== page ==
Brides on a budget
By REBECCA SCHWAB
OBSERVER Staff Writer
With “DIY” all the rage, what’s a girl to do when she doesn’t want to do it herself?
Some studies show that the economy is recovering, but for most people, financial worries are far from over. Among those feeling the pinch are the newly-engaged trying to pull off the professionally-vendored wedding of their dreams, complete with all the details that will make their day special.
“The success of any event is in the planning,” Christine Huff, catering sales manager and events planner of the Clarion Hotel, explains. “When you have the time to plan for and work around any issues that may arise, you can have a beautiful wedding without going over your budget.”
And the first part of that plan, Huff says, is to figure out what the wedding budget actually is. Then, a bride should enlist the help of a friend or family member who “loves (her) enough to make sure (she) sticks to it!”
“It’s so easy to go over your budget,” Huff says. “I’ve seen it time and again. To ensure that you have the wedding you want, prioritize aspects of the wedding that are most important to you. If you compromise on some things you can splurge on others. Figure out where you want to be extravagant.”
The next step, after setting spending caps and deciding where money will be spent and where it can be saved, is to contact trusted vendors who will act professionally and keep their clients’ best interests in mind. After all, a wedding day cannot be replaced. It should be important to everyone involved, including the vendors.
“The experience of professional vendors is an asset,” Huff says. “They can help you when you need to get creative because of budget issues.”
Mike Mleczko, owner of Flowers by Anthony in Dunkirk, agrees that planning in advance can only benefit the bride.
“To any bride, I would say contact your florist as soon as you know your date, and order early. Give the florist enough planning time to get you what you want. Your florist will be able to work within any budget, but price comes down to the type of flower.”
Mleczko is the perfect example of how professional vendors can help keep a bride within her budget, and of how the experience of a vendor pays off:
“If the bride keeps choosing expensive flowers and is going over her budget, we sit down with her and talk about less expensive flowers she can substitute that will still give her the look she wants,” he explains.
Huff also says that brides can save money by having a clear idea of what they want. They shouldn’t start buying things until they have decided on the look or theme that they are going for that way, they aren’t wasting money on decorations or supplies that they don’t end up using.
“If you have a vision or a theme, and you have time to plan, you will save money because your spending will be focused,” she says.
Brides who want an elegant experience for their guests, but who don’t want to break the bank, should also look for venues or caterers that offer flexibility in their options. Julie Kulpa, in charge of advertising and fundraising at the Sheridan VFW, has helped her share of brides choose budget-friendly menu options that still leave guests raving about the food.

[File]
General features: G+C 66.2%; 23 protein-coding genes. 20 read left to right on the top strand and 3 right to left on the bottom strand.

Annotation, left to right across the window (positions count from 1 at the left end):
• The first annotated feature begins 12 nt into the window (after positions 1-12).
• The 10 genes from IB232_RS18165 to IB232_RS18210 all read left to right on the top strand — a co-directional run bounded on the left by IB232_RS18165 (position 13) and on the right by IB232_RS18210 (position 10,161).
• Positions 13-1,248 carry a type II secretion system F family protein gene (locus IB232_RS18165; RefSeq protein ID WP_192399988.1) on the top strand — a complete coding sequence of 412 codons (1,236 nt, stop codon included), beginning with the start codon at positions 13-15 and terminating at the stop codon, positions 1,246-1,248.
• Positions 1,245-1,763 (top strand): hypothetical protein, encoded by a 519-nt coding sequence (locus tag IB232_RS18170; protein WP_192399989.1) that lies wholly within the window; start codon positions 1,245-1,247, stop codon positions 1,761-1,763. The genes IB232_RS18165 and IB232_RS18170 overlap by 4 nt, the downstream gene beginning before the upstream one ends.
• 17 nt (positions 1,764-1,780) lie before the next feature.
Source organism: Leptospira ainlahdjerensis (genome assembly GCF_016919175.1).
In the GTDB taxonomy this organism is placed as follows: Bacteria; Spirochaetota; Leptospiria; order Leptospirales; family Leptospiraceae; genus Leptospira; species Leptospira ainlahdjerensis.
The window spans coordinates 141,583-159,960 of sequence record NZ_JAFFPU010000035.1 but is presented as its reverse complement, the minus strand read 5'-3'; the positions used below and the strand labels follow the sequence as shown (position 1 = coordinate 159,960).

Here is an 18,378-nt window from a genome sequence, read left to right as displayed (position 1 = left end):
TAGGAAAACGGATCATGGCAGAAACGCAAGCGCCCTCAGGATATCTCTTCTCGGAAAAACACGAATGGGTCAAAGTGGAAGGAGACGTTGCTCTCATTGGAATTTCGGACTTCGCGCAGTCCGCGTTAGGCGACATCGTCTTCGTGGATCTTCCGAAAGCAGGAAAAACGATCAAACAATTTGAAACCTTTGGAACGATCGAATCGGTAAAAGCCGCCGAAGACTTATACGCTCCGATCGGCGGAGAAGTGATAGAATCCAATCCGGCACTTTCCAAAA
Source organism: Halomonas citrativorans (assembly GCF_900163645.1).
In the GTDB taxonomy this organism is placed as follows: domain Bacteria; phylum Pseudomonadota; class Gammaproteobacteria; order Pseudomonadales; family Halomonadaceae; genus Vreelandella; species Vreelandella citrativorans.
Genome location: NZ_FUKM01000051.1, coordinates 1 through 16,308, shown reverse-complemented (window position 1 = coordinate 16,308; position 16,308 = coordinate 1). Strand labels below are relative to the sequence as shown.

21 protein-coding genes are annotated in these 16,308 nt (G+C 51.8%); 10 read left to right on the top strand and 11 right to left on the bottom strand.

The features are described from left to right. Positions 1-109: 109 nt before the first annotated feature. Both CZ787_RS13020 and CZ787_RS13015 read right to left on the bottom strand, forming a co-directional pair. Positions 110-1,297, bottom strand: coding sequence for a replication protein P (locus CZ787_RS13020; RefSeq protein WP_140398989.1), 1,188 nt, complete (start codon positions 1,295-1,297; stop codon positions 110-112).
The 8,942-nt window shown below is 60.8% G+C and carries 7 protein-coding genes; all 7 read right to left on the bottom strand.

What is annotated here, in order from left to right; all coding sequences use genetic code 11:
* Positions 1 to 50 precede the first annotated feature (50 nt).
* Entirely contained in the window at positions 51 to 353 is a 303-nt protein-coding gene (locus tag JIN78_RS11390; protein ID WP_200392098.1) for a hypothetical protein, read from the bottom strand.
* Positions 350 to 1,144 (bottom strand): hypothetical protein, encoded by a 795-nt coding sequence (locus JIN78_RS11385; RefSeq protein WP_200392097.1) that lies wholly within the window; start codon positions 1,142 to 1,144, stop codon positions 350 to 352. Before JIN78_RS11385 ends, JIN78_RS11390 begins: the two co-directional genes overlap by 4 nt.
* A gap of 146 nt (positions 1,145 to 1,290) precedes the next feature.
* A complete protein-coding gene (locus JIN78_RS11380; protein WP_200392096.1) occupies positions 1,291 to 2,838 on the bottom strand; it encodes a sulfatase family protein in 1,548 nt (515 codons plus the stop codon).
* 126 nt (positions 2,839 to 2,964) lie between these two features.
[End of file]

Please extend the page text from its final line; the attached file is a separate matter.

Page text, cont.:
“Our menu is elegant and extensive,” she advises. “We can work within any budget. It can be as cost-conscious or as elegant as you want, all the way up to lobster tails. Make sure your caterer has a flexible menu.”
Huff agrees, and adds that brides can look for venues that sell bundled services or include extras in their prices. At the Clarion, Huff makes sure to include amenities that give brides the best value for their money, like a hospitality suite, a honeymoon suite, and a free ceremony space for up to 100 guests.
Brides can look for things to do “double duty” elsewhere, too, like favors that also work as place settings, or table markers that are also decorations.
In addition to the experience and knowledge of so many local vendors, it’s also important to note that the rates of the vendors and venues in Chautauqua County are far lower than those found in larger cities. Huff has worked with several brides who are from the area but have since moved away, and have chosen to come back home for their weddings.
“If people come back here to get married, they can have elegant weddings without the hefty price tags,” she says.
Huff recalls one bride who saved over $50 per guest by choosing not to have her wedding in a big city. And even with a reasonably small guest list, that savings really adds up!
Every bride wants her wedding to be amazing and memorable. When engaged couples devise budgets, give themselves plenty of planning time and work with trusted and experienced vendors, they can make their plans a reality without accruing the kind of debt that will take years to pay off.
“The most important thing to remember,” Huff says, “is that money doesn’t make a wedding special. It’s paying homage to the personalities of the bride and groom that make the day stand out.”
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